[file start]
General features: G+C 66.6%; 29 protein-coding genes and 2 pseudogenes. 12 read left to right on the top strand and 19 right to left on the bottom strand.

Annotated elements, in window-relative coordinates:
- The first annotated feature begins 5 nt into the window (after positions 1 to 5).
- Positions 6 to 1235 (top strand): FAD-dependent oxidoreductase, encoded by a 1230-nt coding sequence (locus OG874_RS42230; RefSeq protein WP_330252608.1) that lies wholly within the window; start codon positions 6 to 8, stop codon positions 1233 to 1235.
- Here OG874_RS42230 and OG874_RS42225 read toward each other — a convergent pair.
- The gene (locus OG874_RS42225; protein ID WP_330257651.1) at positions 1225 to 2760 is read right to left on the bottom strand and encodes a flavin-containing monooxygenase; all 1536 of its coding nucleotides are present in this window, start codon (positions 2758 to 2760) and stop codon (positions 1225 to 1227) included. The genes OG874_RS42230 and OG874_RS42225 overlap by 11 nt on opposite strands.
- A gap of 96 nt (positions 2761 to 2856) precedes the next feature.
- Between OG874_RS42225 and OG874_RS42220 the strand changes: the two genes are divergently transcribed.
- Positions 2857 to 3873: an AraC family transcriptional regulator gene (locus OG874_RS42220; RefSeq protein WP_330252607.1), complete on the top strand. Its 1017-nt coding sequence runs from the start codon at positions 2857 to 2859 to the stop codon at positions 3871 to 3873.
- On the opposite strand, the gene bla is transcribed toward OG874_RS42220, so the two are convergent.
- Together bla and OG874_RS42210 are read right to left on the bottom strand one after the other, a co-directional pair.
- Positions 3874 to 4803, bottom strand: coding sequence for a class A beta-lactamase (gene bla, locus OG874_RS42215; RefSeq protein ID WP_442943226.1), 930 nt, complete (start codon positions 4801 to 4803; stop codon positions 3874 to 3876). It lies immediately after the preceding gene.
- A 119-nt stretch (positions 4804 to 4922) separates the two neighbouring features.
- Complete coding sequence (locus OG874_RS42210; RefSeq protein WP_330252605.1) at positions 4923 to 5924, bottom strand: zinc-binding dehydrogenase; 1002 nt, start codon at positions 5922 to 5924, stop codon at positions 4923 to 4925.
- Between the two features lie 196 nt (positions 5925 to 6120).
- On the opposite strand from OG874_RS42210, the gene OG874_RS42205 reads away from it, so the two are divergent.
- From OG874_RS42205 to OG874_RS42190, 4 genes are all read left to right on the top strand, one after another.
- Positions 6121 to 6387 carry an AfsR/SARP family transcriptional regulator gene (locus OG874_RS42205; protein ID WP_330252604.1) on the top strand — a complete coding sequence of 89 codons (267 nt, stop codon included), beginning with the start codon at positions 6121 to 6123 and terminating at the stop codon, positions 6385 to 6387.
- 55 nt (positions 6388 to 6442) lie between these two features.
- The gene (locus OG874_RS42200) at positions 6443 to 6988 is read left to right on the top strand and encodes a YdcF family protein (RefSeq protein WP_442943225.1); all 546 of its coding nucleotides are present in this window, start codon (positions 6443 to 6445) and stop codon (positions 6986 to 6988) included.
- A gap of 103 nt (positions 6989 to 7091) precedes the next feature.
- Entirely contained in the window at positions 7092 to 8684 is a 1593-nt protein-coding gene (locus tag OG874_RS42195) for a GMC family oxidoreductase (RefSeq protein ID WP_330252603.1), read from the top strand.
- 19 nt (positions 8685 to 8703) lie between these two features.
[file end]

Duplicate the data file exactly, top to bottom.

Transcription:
General features: G+C 66.6%; 29 protein-coding genes and 2 pseudogenes. 12 read left to right on the top strand and 19 right to left on the bottom strand.

Annotated elements, in window-relative coordinates:
- The first annotated feature begins 5 nt into the window (after positions 1 to 5).
- Positions 6 to 1235 (top strand): FAD-dependent oxidoreductase, encoded by a 1230-nt coding sequence (locus OG874_RS42230; RefSeq protein WP_330252608.1) that lies wholly within the window; start codon positions 6 to 8, stop codon positions 1233 to 1235.
- Here OG874_RS42230 and OG874_RS42225 read toward each other — a convergent pair.
- The gene (locus OG874_RS42225; protein ID WP_330257651.1) at positions 1225 to 2760 is read right to left on the bottom strand and encodes a flavin-containing monooxygenase; all 1536 of its coding nucleotides are present in this window, start codon (positions 2758 to 2760) and stop codon (positions 1225 to 1227) included. The genes OG874_RS42230 and OG874_RS42225 overlap by 11 nt on opposite strands.
- A gap of 96 nt (positions 2761 to 2856) precedes the next feature.
- Between OG874_RS42225 and OG874_RS42220 the strand changes: the two genes are divergently transcribed.
- Positions 2857 to 3873: an AraC family transcriptional regulator gene (locus OG874_RS42220; RefSeq protein WP_330252607.1), complete on the top strand. Its 1017-nt coding sequence runs from the start codon at positions 2857 to 2859 to the stop codon at positions 3871 to 3873.
- On the opposite strand, the gene bla is transcribed toward OG874_RS42220, so the two are convergent.
- Together bla and OG874_RS42210 are read right to left on the bottom strand one after the other, a co-directional pair.
- Positions 3874 to 4803, bottom strand: coding sequence for a class A beta-lactamase (gene bla, locus OG874_RS42215; RefSeq protein ID WP_442943226.1), 930 nt, complete (start codon positions 4801 to 4803; stop codon positions 3874 to 3876). It lies immediately after the preceding gene.
- A 119-nt stretch (positions 4804 to 4922) separates the two neighbouring features.
- Complete coding sequence (locus OG874_RS42210; RefSeq protein WP_330252605.1) at positions 4923 to 5924, bottom strand: zinc-binding dehydrogenase; 1002 nt, start codon at positions 5922 to 5924, stop codon at positions 4923 to 4925.
- Between the two features lie 196 nt (positions 5925 to 6120).
- On the opposite strand from OG874_RS42210, the gene OG874_RS42205 reads away from it, so the two are divergent.
- From OG874_RS42205 to OG874_RS42190, 4 genes are all read left to right on the top strand, one after another.
- Positions 6121 to 6387 carry an AfsR/SARP family transcriptional regulator gene (locus OG874_RS42205; protein ID WP_330252604.1) on the top strand — a complete coding sequence of 89 codons (267 nt, stop codon included), beginning with the start codon at positions 6121 to 6123 and terminating at the stop codon, positions 6385 to 6387.
- 55 nt (positions 6388 to 6442) lie between these two features.
- The gene (locus OG874_RS42200) at positions 6443 to 6988 is read left to right on the top strand and encodes a YdcF family protein (RefSeq protein WP_442943225.1); all 546 of its coding nucleotides are present in this window, start codon (positions 6443 to 6445) and stop codon (positions 6986 to 6988) included.
- A gap of 103 nt (positions 6989 to 7091) precedes the next feature.
- Entirely contained in the window at positions 7092 to 8684 is a 1593-nt protein-coding gene (locus tag OG874_RS42195) for a GMC family oxidoreductase (RefSeq protein ID WP_330252603.1), read from the top strand.
- 19 nt (positions 8685 to 8703) lie between these two features.